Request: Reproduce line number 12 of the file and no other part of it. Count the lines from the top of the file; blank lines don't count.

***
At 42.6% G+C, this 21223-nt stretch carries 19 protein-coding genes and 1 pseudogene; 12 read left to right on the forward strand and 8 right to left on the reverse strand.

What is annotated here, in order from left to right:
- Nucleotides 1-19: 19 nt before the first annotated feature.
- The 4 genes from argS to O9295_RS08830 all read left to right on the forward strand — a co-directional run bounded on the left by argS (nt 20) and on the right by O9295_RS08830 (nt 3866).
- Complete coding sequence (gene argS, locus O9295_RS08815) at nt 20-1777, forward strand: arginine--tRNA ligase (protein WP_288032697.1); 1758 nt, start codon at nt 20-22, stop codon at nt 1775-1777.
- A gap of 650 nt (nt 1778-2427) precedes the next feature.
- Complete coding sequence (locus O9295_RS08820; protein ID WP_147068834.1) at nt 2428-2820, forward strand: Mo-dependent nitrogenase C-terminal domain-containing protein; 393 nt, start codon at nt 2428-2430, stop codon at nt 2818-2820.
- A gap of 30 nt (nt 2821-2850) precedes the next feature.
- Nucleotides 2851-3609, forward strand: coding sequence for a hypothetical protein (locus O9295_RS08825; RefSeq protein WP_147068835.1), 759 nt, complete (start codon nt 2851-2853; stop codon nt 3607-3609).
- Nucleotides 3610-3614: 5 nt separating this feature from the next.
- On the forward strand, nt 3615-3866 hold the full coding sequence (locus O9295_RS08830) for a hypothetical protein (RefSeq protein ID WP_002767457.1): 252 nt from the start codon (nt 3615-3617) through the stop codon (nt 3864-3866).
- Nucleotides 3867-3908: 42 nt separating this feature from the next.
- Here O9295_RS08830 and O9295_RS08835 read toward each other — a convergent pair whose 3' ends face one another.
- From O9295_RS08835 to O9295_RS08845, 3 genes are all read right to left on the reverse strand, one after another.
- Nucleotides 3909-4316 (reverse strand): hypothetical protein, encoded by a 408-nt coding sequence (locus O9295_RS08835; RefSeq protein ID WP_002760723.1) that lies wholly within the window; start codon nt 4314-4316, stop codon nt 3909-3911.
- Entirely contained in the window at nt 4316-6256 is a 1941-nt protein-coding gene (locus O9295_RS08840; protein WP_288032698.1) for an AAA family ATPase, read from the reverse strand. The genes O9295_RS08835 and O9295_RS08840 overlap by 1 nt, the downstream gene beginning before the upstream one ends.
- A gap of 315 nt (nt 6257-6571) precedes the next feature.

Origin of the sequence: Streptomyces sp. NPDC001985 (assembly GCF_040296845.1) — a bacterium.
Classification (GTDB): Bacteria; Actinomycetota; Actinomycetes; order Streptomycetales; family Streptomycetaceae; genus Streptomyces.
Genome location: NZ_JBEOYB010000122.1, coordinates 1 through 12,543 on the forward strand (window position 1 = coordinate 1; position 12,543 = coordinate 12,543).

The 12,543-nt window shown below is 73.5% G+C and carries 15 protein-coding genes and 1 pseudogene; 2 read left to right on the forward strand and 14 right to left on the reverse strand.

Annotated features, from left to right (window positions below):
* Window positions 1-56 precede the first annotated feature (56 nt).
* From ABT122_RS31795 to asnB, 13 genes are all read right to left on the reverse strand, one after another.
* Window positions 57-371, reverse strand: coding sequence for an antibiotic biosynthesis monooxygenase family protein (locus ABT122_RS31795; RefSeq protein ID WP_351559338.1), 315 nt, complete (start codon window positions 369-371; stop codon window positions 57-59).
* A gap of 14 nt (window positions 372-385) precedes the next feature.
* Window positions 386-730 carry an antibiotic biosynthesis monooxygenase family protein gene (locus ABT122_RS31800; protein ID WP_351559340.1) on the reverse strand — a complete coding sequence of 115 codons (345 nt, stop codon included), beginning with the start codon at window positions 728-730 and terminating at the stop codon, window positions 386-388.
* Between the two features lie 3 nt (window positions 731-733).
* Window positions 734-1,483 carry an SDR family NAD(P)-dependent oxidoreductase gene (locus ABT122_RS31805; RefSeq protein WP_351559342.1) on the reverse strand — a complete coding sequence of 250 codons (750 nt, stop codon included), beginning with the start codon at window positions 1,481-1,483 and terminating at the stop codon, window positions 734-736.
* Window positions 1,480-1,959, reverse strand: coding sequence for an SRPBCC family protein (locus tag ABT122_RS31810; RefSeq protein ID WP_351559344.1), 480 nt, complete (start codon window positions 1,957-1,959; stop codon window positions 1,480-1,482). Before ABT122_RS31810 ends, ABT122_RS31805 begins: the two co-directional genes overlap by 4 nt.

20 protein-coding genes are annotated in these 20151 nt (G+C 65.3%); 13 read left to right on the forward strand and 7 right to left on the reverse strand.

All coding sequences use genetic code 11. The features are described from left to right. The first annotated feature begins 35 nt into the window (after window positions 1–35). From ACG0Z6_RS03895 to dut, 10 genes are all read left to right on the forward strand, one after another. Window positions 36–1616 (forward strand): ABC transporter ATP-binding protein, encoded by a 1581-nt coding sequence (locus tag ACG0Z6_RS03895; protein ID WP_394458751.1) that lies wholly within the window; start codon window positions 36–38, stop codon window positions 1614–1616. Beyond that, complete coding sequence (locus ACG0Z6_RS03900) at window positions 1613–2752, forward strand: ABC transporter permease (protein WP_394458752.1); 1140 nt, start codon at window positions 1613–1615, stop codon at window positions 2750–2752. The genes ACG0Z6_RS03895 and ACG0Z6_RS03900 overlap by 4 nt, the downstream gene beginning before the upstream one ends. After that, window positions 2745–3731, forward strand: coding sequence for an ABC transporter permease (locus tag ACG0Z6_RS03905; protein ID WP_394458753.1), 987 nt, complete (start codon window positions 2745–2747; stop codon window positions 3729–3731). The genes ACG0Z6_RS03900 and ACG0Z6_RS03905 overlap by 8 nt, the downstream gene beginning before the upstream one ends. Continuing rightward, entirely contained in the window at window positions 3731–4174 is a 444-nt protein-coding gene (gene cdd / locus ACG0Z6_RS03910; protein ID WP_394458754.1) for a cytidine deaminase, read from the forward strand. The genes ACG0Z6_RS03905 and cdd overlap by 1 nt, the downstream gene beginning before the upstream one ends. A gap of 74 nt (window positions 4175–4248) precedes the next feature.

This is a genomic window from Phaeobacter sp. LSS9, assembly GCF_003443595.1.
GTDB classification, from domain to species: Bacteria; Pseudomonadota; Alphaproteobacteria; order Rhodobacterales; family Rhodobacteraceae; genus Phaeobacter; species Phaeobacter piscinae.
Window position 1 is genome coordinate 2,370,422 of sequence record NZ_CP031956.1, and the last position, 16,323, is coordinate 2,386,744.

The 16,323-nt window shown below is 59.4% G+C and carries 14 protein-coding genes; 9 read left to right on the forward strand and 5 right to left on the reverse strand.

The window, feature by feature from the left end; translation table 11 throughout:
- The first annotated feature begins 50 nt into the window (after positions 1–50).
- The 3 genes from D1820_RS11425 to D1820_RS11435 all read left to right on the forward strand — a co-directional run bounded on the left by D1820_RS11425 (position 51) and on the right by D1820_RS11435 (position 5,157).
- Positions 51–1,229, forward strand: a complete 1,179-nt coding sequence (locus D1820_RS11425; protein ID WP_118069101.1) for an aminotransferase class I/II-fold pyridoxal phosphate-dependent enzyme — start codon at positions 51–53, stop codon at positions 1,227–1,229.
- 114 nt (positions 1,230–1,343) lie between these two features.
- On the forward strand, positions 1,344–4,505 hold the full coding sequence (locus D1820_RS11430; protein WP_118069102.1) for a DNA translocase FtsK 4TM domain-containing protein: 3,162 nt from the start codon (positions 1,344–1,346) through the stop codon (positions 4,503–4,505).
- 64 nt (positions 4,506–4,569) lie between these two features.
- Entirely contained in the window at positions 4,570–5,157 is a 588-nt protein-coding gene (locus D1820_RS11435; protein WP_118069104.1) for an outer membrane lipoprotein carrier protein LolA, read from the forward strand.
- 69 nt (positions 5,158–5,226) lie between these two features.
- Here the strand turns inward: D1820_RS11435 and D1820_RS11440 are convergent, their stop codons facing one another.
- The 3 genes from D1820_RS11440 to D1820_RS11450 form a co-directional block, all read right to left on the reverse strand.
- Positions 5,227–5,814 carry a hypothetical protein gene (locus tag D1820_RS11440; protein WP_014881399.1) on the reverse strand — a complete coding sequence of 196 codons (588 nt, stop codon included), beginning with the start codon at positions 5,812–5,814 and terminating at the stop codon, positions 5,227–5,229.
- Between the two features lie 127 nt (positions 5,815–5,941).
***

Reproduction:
- Nucleotides 3867-3908: 42 nt separating this feature from the next.